Statutory Consents

No-one likes doing paperwork, but there are key permissions you must secure before you can proceed with building your own dream home.

We recommend employing a building professional – such as an architect or chartered surveyor – to act on your behalf during the planning process. HebHomes offers a one-stop planning and warrant service, although you are welcome to choose your own agent.

Here is a quick overview of the relevant procedures:

  • Planning in principle (PIP)
    If an estate agent is selling a piece of land, then it is likely that it will already have outline planning consent, known as ‘planning in principle’ in Scotland. This means that the council has given approval in principle for a house to be built on the site, but the design of the house is yet to be approved. Check for attached conditions; these are known as ‘reserved matters’ and must be met when a full application is lodged.
  • Decrofting
    If you buy a piece of land in the Highlands of Scotland, you will need to ensure that the land is ‘decrofted.’ Land reform laws are changing how this system works, so it is wise to have a solicitor familiar with the issues and process acting on your behalf.
  • Detailed planning permission
    Full planning consent will approve the design of the house, as well as its site, how the access is configured, and how sewerage and storm water is dealt with. The council will consult with other statutory bodies, such as the water authority, during this process. If your proposal is in a sensitive area, government agencies such as English or Scottish Natural Heritage, Historic Scotland or the National Trust may be involved.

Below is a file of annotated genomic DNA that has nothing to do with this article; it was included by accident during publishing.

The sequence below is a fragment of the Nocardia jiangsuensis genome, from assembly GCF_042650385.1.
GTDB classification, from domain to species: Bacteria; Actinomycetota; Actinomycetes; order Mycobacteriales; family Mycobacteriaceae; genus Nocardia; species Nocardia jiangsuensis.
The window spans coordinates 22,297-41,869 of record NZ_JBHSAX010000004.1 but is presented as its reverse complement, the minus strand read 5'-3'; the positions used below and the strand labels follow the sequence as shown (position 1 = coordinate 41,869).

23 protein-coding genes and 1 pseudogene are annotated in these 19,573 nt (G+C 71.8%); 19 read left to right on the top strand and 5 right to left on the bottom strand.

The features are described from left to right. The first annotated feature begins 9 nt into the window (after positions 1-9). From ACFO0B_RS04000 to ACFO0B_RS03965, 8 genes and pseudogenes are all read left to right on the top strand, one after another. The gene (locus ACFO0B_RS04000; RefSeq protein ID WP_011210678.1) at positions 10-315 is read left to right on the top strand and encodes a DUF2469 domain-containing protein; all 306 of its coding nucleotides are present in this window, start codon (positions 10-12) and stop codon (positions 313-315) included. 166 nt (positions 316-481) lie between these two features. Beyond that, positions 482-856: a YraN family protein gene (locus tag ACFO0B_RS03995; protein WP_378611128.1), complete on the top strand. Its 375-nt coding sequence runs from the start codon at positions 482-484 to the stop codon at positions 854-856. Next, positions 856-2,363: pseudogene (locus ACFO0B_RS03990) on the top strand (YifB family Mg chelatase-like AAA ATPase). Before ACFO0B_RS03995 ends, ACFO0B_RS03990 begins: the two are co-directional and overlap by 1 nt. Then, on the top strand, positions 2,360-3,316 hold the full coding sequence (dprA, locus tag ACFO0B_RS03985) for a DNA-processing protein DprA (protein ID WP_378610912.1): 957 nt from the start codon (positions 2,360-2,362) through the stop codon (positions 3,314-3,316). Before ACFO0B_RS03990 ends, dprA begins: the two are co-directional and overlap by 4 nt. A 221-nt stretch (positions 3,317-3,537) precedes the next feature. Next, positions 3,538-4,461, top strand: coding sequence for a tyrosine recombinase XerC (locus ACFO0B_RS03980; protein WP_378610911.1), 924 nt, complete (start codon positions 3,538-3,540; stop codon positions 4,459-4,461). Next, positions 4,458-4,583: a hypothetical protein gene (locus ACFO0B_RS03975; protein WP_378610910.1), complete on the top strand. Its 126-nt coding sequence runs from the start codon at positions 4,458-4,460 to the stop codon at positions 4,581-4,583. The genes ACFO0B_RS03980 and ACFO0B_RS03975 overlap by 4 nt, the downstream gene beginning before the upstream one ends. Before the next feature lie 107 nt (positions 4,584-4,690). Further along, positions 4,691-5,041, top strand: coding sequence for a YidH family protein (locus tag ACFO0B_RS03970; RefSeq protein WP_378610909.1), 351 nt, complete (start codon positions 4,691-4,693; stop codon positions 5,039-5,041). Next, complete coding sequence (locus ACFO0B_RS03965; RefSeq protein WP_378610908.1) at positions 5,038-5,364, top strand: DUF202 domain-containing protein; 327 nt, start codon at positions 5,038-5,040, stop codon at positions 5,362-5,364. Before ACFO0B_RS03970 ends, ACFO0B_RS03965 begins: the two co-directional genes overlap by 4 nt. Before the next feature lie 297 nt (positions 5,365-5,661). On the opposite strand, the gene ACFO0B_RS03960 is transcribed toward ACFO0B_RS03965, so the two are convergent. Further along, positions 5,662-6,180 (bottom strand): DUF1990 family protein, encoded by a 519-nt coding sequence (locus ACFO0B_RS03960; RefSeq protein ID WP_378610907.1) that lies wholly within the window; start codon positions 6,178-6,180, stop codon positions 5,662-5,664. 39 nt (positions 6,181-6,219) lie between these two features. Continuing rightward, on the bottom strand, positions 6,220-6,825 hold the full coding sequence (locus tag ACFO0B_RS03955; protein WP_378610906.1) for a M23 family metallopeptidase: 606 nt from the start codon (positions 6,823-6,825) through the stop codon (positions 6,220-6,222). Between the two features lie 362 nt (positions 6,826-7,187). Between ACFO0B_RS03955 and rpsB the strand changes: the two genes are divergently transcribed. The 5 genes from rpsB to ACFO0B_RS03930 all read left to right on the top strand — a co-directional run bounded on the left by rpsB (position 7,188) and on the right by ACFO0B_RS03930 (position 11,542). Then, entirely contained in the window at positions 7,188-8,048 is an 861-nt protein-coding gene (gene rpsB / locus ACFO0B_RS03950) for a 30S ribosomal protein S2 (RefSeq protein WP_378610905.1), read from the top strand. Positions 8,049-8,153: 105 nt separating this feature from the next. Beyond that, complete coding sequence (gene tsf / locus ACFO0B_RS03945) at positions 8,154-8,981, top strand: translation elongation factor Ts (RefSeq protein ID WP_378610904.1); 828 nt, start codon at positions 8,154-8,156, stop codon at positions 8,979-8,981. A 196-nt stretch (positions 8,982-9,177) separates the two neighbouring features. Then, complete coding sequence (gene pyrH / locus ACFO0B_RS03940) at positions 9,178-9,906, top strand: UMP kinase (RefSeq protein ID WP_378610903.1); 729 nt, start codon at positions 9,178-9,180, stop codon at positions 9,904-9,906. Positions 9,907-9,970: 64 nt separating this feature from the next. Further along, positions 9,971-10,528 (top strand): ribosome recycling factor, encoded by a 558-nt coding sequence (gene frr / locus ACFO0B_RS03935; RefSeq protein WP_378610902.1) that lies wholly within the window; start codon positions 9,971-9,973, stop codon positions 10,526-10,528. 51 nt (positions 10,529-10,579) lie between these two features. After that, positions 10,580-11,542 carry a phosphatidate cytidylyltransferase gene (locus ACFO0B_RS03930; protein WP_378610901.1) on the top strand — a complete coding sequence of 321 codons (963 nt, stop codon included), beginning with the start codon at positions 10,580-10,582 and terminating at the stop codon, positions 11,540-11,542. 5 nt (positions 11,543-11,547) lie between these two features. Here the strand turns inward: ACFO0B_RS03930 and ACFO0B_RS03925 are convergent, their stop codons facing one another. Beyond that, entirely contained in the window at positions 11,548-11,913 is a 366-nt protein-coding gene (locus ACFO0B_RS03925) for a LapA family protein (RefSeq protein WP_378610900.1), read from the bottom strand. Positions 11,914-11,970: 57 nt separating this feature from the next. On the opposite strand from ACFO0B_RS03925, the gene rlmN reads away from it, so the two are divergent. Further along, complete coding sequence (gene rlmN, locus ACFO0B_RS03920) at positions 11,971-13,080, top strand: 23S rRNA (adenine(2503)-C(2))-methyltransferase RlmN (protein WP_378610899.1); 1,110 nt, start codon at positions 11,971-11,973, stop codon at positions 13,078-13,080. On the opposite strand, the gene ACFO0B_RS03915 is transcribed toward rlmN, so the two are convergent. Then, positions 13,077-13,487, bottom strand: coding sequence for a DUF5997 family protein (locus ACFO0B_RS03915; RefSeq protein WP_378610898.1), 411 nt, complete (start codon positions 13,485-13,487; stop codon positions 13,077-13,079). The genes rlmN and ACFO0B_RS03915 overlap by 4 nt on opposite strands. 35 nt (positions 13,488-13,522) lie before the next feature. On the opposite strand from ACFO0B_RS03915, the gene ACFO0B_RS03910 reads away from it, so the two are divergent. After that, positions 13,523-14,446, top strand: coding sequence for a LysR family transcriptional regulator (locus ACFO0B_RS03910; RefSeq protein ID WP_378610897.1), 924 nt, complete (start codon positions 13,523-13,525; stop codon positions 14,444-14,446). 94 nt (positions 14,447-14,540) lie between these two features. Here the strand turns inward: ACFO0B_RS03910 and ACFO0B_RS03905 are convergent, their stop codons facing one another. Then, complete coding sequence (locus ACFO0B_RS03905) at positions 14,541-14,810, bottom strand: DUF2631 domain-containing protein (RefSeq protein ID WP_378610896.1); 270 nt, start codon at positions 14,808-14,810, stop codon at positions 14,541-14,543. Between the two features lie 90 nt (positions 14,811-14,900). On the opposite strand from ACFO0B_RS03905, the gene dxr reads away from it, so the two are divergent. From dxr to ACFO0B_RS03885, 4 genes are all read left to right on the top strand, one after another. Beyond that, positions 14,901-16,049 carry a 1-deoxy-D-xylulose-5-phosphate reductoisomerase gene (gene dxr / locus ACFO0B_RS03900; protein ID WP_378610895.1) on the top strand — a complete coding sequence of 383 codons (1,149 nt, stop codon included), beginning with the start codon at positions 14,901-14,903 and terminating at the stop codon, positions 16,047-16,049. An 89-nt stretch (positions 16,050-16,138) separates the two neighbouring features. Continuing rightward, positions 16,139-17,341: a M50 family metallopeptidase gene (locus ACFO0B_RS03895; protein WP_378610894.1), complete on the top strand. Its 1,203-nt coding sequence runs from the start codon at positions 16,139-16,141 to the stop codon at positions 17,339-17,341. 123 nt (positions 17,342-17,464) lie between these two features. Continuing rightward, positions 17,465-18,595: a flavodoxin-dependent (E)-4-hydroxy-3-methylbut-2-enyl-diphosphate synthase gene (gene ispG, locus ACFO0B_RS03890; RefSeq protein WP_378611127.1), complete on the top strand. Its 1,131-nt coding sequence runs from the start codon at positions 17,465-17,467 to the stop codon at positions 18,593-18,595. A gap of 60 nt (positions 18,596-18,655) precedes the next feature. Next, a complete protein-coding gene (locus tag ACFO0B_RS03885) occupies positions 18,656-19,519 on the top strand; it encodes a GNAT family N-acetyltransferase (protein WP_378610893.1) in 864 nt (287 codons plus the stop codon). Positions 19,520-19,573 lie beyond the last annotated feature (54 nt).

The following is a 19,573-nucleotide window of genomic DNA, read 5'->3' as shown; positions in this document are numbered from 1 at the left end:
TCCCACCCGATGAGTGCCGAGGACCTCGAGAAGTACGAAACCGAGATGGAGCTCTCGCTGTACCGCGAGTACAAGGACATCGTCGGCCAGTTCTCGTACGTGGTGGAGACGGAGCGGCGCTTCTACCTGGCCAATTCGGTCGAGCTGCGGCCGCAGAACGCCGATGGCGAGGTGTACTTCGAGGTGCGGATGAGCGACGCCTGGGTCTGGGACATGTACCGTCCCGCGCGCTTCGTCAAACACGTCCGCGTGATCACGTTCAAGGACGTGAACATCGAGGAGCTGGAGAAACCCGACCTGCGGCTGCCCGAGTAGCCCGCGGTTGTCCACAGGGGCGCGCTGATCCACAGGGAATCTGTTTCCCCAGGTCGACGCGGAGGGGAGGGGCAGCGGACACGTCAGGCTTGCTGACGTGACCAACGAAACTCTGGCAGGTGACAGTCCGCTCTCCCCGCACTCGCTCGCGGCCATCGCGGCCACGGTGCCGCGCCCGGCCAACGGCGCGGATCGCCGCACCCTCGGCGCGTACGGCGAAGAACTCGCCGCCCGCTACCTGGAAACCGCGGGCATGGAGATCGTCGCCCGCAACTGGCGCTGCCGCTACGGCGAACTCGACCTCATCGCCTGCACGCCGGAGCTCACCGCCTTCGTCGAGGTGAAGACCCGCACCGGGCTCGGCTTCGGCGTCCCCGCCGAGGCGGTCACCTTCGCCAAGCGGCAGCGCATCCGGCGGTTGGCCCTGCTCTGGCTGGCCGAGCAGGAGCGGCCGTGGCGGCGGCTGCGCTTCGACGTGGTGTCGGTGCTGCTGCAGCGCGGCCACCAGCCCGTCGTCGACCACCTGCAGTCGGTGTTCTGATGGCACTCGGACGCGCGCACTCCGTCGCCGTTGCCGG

Remember there is never a guarantee that you will get full planning permission, as it is dependent on the policies and opinions of local authorities and their officials. Pre-Planning consultation should be undertaken before lodging an application to maximise chances of success.
    Local authorities are responsible for administering the planning system, but there is plenty of information available online about the national guidelines. Information about the planning system in Scotland can be found here; information on Northern Ireland here; on England and Wales here.
  • Building warrant
    Once you have secured full planning permission, the next step is a building warrant – that is, approval from your local authority’s building standards department. This system varies in different parts of the UK, but in Scotland you cannot build until you have full council-approved warrant drawings. These drawings show details of the structure, the internal layout, electrics, plumbing and heating system. An engineer's certificate, as well as data illustrating the energy efficiency for the house is also required.
    The Building Standards department will require a Structural Engineers Register-approved engineer to provide a certificate (known as an SER certificate) to confirm that the proposed build meets all the required structural standards. This certificate covers all elements of the build, including the foundations and other non-kit elements. We will provide detailed engineering information for the kit itself but we cannot provide foundation or blockwork engineering. You will therefore need an external engineer to provide this information and the SER certificate. We will provide the energy efficiency (SAP Test) calculation for the house.
    More information about the buildings standards system can be found here.

Each of these applications will entail a fee. Planning fees in Scotland are generally in the region of £320, but you may be required to pay more if your proposal needs to be advertised. You will also have also to pay for the carrying out of percolation tests if you are intending to use a septic tank and soakaway. Warrant fees are based on a sliding scale relating to the assumed cost of your house.